UPDATE: March 16, 2020: Cicis has emerged from Chapter 11 protection, completing the process in less than two months, according to a press release. Its reorganization coincides with its agreement to be acquired by D&G Investors, a newly formed affiliate of SSCP Management and Gala Capital Partners. This new ownership group owns and operates over 200 restaurant locations across its portfolios. The sale to D&G Investors includes Cicis Enterprises, JMC Restaurant Distribution and all of its assets and subsidiaries.
- Cici's declared Chapter 11 bankruptcy on Monday, following a sharp decline in revenue and EBITDA related to the impact of the pandemic, according to court filings.
- Cici's revenue declined about 57% to $76.3 million with an adjusted EBITDA of negative $2.7 million in 2020, Cici's Chief Financial Officer Richard Peabody said in a court filing. Comparatively, its revenue was $177.3 million and adjusted EBITDA was positive $14.2 million in 2019. As of Dec. 11, the company had about $82 million in debt outstanding.
- Buffet brands like Cici's have struggled as consumers tended to steer clear of the self-service experience during the pandemic. Garden Fresh Restaurants shuttered operations last year following Chapter 7 liquidation. Rave Restaurants, which includes its buffet style Pizza Inn, is also facing delisting warnings from Nasdaq after its stock price fell below $1 per share in late December.
Prior to the pandemic, Cici's was in the midst of changing its operations in response to increased competition — especially during the lunchtime hours — and changing demographics, with millennials preferring to order takeout or delivery rather than dine in, Peabody said. The company added digital ordering and delivery service to reach customers over the last few years, but its reliance on third-party aggregators and delivery platform impacted margins and may decrease customer loyalty over the long term, Peabody said.
It also dramatically reduced its store count over the last decade from a high of 650 locations in 2009 to now 318 locations. Much of CiCi's plan was converting its company-owned units to franchisees to create an asset-light model, Peabody said.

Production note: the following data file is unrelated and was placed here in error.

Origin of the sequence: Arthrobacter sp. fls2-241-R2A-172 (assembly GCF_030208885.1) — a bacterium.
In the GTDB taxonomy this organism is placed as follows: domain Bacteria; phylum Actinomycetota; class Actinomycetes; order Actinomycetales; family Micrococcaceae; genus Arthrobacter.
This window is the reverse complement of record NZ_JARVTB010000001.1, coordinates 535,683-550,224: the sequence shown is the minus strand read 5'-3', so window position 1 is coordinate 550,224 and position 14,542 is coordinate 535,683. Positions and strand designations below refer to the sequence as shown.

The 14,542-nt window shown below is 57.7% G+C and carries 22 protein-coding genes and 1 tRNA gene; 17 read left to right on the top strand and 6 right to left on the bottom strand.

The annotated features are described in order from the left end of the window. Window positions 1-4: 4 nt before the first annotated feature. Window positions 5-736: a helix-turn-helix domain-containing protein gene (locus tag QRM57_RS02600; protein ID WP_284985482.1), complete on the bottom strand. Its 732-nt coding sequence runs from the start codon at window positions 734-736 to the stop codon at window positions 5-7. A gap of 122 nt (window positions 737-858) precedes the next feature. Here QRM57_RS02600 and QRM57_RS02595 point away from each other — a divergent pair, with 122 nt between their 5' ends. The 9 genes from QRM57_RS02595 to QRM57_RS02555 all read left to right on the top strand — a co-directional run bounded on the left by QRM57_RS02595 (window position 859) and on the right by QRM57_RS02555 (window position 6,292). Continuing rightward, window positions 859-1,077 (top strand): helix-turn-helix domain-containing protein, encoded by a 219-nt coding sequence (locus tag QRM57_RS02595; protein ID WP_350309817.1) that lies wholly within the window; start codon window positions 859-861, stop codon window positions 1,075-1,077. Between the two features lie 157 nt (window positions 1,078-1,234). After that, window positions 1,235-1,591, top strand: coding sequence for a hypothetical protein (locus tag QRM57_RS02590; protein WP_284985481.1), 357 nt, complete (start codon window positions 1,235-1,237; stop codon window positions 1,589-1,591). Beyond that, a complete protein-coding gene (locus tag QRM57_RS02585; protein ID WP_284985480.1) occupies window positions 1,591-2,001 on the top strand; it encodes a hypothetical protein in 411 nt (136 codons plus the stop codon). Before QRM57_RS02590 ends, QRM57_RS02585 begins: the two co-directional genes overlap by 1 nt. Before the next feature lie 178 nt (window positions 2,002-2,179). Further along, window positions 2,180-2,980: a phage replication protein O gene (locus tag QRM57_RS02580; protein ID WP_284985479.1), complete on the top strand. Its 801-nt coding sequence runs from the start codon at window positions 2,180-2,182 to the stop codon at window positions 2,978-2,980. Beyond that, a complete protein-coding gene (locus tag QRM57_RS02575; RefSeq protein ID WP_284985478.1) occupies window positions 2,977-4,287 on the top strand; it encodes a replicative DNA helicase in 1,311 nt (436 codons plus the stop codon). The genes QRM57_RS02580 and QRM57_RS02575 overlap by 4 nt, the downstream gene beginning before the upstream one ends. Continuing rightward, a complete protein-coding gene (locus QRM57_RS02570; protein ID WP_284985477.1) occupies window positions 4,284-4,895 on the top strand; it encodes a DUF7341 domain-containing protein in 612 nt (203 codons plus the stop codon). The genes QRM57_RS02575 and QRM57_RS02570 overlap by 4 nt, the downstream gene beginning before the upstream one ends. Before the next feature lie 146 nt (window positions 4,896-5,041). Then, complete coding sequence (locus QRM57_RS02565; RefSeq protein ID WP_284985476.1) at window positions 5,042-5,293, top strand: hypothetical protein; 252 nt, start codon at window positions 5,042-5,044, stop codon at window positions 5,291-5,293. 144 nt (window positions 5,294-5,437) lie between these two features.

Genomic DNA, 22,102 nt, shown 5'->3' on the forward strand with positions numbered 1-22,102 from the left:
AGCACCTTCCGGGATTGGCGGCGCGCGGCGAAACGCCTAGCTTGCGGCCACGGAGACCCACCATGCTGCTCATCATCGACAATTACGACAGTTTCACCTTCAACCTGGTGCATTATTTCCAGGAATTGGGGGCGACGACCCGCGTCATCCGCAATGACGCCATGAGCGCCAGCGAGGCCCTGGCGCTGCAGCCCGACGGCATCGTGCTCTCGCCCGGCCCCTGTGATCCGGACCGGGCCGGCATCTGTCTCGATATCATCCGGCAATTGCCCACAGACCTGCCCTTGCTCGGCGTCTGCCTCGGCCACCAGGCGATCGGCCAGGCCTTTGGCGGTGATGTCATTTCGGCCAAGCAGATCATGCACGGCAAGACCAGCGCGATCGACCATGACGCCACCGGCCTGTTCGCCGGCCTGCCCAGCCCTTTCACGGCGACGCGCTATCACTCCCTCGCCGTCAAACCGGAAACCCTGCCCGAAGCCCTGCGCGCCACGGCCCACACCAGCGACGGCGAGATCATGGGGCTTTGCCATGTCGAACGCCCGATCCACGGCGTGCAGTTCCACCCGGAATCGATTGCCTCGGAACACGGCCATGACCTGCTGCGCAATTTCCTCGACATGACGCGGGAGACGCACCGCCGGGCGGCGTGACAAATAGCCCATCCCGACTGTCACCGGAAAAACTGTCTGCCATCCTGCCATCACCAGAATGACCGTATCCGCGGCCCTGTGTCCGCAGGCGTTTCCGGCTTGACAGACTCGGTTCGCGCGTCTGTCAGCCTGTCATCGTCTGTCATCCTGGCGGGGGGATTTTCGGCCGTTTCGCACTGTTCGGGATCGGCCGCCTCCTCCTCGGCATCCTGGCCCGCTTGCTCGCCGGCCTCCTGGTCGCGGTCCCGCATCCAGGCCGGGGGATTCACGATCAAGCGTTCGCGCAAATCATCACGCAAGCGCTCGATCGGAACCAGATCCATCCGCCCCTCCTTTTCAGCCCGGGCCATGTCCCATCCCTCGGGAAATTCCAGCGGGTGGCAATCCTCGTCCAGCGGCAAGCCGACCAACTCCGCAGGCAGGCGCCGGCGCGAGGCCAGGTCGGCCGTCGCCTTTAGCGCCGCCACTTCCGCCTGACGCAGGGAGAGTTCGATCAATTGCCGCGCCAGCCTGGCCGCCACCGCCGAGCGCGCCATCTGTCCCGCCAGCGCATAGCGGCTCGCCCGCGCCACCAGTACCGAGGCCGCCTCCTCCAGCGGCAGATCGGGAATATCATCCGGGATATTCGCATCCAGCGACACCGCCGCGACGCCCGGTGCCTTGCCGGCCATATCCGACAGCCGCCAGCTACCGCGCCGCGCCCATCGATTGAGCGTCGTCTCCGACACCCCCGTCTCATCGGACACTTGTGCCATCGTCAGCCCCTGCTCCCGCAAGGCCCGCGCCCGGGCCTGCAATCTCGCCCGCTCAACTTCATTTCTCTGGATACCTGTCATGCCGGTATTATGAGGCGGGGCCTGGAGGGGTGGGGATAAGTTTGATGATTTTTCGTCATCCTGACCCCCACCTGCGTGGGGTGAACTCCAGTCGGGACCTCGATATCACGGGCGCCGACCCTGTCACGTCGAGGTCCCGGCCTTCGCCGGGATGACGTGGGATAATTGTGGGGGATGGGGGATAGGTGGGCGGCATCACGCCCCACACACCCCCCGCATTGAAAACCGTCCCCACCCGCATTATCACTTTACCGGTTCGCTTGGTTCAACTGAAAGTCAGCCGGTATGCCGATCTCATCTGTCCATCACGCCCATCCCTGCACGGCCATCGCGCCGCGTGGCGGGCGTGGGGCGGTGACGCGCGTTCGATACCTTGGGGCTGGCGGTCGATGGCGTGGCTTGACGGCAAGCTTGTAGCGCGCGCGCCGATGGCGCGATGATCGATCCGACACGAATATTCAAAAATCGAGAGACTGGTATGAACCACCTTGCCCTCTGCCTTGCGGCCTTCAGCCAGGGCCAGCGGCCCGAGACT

It began to streamline its business model in 2019 and early 2020, and the company designed a "reshape plan" to improve its overall economics. This included shuttering one of its three distribution centers to consolidate operations.
As part of its response to the pandemic, the company expanded off-premise with added carryout, delivery and curbside pickup. It also refocused its marketing on digital advertising, the restaurant’s value-oriented experience and promotions to target its customer demographic, Peabody said.
"Given that on-premises dining had traditionally accounted for approximately 86% of sales at CiCi's restaurants, the shutdowns delivered a sudden and significant blow to the business's liquidity position," Peabody said. "The Company's projections demonstrated that, to weather this environment, it needed to take immediate action to preserve liquidity and weather the worsening storm."
Its financial preservation strategy included switching entirely to a takeout and delivery model, temporarily or permanently closing locations, cutting pay for executives, furloughing or laying off employees, canceling and diverting certain incoming orders, ceasing rent payments and implementing aggressive discounting campaigns to maintain its market share.
But that wasn’t enough to stave off its growing debt. Cici's initial group of lenders ended up selling its debt to D&G Investors late last year. As part of its discussions with D&G Investors, Cici's agreed to a pre-packaged and expedited Ch. 11 process in which its plan would be confirmed within 45 days. Under its restructuring plan, D&G will convert its secured debt into 100% of new equity interest in the reorganized Cici's, Peabody said.